Tokyo: Day Two

In usual EPIC FAIL style, apart from never completing any travel blog series of entries I’ve started (or never even starting any at all, for Sarawak, Siem Reap and last year’s UK/Ireland) and wholly failing to write anything here about the awesomeness of my last three birthdays, my wedding or my honeymoon, I just realized while packing for tomorrow’s trip to Japan (to Kansai region and the Takayama festival this time), that for our February trip to Tokyo, I only managed to capture a few hours on the day we arrived!

So in a comically pathetic attempt to improve this record, I now present: DAY TWO of Tokyo!

We were lucky enough to be able to meet up with the closest thing we had to a local expert, our old hallmate Hsien Li, who was in Tokyo for a one year research stint.

After morning mass at the Franciscan Cultural Centre near Roppongi, she took us to Gonpachi, which, depending on who you believe, was either an actual filming location for the teahouse in Kill Bill or merely Tarantino’s inspiration.


Happily ensconced in our booth, we caught up with Hsien Li over nice inexpensive food (Frommer’s is so right when it says that from the outside you expect this place to be much more exclusive than it is) and lots of ocha.


Sated, we hopped on a bus to Shibuya, which is exactly what one expects it to be like from TV, and walked through it to Yoyogi Park. I tried out my A650IS’s swivel screen at a flea market we passed along the way.


The Sunday atmosphere at Yoyogi Park was great, with lots of bands strategically spaced out along the pathways, tinny-amp-sound-projection-length apart, some clearly dressing and performing to be noticed, others earnestly performing boy-band J-pop.


Tokyo’s rockabilly boys and girls were also out in force, and we joined their crowd of very entertained onlookers for quite some time.


Encircled by our gawking, they danced completely without self-consciousness, sometimes interacting with each other as they struck poses and whooped when a new favourite song started playing, sometimes absorbed in their own personal enjoyment of the music. It was pretty delightful to watch.


These rockabillies sure don’t do things by halves.


Hsien Li and Alec finally managed to tear me away from the rockabillies and we headed to the famous bridge where the Harajuku kids congregate. It’s an interesting experience being there, not quite like what I expected. I’d always assumed the sole motivation for dressing up like that and turning up there was to see, be seen, and pose for tourists, or else why not hang out with your friends somewhere more pleasant and spacious than the side of a bridge? But although they tolerate the crush of tourists jostling to photograph them, most of them are far more focused on their own little social groups and don’t play to the cameras at all.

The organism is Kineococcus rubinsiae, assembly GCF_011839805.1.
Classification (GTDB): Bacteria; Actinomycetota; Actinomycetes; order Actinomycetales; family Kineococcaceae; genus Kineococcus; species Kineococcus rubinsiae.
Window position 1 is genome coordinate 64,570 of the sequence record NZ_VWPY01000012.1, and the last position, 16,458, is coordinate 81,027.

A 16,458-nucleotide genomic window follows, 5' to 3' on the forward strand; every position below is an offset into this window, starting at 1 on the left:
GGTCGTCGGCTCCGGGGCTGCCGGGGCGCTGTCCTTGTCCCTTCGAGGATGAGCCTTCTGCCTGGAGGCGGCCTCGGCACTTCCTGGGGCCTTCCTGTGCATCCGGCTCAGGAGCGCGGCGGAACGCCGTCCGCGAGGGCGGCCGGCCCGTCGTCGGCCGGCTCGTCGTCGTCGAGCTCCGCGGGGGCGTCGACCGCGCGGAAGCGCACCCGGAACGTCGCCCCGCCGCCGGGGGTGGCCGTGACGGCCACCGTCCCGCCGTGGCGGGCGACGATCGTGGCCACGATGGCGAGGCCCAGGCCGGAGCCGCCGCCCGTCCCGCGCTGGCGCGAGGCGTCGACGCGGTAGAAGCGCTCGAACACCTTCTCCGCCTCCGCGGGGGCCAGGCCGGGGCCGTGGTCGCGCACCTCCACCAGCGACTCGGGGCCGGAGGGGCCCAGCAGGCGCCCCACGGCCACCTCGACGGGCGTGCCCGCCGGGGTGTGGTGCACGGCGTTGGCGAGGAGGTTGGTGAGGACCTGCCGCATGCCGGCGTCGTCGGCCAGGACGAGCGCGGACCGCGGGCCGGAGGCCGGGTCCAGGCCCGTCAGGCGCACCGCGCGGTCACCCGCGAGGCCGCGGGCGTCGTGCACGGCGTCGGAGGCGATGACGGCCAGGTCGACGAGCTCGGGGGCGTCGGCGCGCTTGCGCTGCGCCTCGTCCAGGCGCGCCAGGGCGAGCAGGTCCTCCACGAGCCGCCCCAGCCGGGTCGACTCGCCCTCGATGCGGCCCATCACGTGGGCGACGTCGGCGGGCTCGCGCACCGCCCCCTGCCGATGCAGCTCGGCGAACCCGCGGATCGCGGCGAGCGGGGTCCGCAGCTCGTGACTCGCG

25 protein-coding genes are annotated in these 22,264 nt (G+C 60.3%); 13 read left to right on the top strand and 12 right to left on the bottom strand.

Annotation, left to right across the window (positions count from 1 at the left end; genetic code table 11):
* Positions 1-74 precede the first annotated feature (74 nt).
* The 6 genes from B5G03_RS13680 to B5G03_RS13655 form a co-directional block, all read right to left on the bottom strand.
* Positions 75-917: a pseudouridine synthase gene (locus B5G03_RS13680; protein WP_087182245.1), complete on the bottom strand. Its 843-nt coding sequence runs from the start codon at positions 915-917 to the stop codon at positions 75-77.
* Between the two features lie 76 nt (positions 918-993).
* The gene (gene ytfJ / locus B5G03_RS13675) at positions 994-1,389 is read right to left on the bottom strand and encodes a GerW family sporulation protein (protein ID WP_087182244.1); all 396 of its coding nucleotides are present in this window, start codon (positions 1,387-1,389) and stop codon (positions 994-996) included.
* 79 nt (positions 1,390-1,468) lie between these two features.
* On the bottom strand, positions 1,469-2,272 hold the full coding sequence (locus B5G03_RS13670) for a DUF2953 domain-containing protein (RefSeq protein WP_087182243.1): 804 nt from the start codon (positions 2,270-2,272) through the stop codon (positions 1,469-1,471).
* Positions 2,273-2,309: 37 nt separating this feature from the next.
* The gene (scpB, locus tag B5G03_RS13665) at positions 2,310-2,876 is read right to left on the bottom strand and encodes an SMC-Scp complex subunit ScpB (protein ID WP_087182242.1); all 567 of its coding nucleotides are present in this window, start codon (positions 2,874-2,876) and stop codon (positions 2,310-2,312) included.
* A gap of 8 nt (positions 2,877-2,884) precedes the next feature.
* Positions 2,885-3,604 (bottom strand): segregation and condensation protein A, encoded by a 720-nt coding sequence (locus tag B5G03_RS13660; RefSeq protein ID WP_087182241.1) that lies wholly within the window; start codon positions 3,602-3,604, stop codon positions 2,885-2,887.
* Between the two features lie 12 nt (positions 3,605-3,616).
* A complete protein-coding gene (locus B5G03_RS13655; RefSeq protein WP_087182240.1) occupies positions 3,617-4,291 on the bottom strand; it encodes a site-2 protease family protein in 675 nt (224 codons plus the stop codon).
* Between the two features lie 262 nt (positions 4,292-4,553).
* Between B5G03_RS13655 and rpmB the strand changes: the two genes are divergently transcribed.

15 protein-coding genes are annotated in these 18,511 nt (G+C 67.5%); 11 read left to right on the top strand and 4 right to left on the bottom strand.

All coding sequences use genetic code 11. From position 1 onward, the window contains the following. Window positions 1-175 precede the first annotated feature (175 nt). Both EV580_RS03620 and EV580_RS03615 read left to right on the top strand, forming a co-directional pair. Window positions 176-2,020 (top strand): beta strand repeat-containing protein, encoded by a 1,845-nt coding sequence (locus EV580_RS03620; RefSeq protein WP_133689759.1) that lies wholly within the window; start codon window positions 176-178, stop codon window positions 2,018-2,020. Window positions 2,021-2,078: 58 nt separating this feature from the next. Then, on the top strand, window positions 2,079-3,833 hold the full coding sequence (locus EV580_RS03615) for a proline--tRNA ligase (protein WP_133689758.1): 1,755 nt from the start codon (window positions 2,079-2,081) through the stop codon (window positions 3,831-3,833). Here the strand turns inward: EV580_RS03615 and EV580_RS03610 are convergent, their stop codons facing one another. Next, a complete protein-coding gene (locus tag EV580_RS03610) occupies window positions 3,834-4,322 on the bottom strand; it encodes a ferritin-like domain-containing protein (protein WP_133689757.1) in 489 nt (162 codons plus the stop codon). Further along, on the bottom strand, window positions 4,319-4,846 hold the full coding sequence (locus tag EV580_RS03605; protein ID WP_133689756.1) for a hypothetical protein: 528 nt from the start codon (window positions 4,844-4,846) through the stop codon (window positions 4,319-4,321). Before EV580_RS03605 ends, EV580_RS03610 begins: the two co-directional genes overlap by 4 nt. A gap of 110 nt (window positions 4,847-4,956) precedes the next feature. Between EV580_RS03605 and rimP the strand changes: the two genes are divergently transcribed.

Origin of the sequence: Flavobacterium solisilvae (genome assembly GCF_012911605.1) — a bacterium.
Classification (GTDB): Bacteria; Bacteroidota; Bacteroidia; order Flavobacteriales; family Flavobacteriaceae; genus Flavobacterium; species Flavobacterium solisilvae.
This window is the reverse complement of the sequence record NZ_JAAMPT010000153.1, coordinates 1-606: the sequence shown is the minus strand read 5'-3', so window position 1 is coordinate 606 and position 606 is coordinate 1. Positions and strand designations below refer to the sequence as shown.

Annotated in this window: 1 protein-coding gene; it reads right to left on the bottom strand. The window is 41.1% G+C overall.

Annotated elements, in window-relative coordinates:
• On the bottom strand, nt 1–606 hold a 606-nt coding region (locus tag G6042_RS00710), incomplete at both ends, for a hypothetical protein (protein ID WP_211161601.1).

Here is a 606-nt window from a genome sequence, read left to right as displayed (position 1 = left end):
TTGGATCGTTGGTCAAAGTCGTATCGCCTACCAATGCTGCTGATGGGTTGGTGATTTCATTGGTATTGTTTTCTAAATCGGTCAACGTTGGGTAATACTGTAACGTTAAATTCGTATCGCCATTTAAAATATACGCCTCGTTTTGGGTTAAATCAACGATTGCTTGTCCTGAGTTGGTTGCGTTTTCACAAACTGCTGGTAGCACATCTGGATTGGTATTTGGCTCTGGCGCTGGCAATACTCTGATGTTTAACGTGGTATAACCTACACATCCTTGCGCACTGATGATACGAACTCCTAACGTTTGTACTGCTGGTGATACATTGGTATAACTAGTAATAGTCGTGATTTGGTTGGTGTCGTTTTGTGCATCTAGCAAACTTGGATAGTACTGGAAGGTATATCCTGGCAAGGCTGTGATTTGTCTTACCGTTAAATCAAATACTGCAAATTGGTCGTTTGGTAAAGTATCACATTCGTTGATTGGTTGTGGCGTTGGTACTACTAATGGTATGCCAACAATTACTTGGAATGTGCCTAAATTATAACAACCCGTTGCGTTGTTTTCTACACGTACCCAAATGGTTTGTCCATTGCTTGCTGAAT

Of course, I joined the throng of tourists too. This photo has garnered more views on Flickr than any other from my Tokyo set so far, probably because before a Flickr commenter informed me that the girl on the left was cosplaying the guitarist of Dir en grey, I just assumed the girls were gimps and tagged the photo accordingly.


Elsewhere along the bridge: a “Free Hugs” girl, a swarthy middle-aged man facing away from the pedestrians and into the road, blasting U2 on his boombox and screaming along in Engrish even though his voice was so hoarse it was nearly gone, another guy in his 20s/30s dancing wildly to music on his headphones which no one else could hear. Again, I know nothing about J-rock or cosplay iconography, so I have no idea who this girl on the right is. These living dead sure dress nattily though.


You’ve seen this one before, but I still love her so I have to include her here too.


It’s amazing how the tranquility of the Meiji shrine is only minutes’ walk away from the madness of Harajuku, in the middle of a forest. It was the first of many Japanese temples and shrines in muted green and weather-beaten wood that I soon realized I liked much better than their gaudy Chinese equivalents.


There was a wedding in process at the shrine. Although I’d initially thought none of my photos of the wedding procession would be any good because I was reluctant to charge forth and get too much in their faces, I somehow like how this one turned out, especially the beautiful expression on the bride’s face.


After this, we parted ways with Hsien Li, who had been a marvellous guide and incredibly tolerant of my incessant photo taking, and went to the Ukiyo-e Museum to try and understand what the big deal is about Japanese wood block paintings. Apart from the process of production, which clearly requires great skill and dedication, I unfortunately still find the aesthetic of the finished products rather unappealing.

Much walking, some gleeful cosmetics and toiletry buying for me, and a Maisen tonkatsu dinner later, we were ready to call it a night. But this first real day in Tokyo had done serious battering ram damage to the anti-Japan fortress I’d built in my prejudiced heart. The days that were to follow continued this assault. Oh and lastly, photoblogging a trip to Japan just wouldn’t be properly done without documenting some kawaii. We spotted this more than life-sized snow couple along Omote-sando. KAWAII!!!


Leave a Reply

Your email address will not be published. Required fields are marked *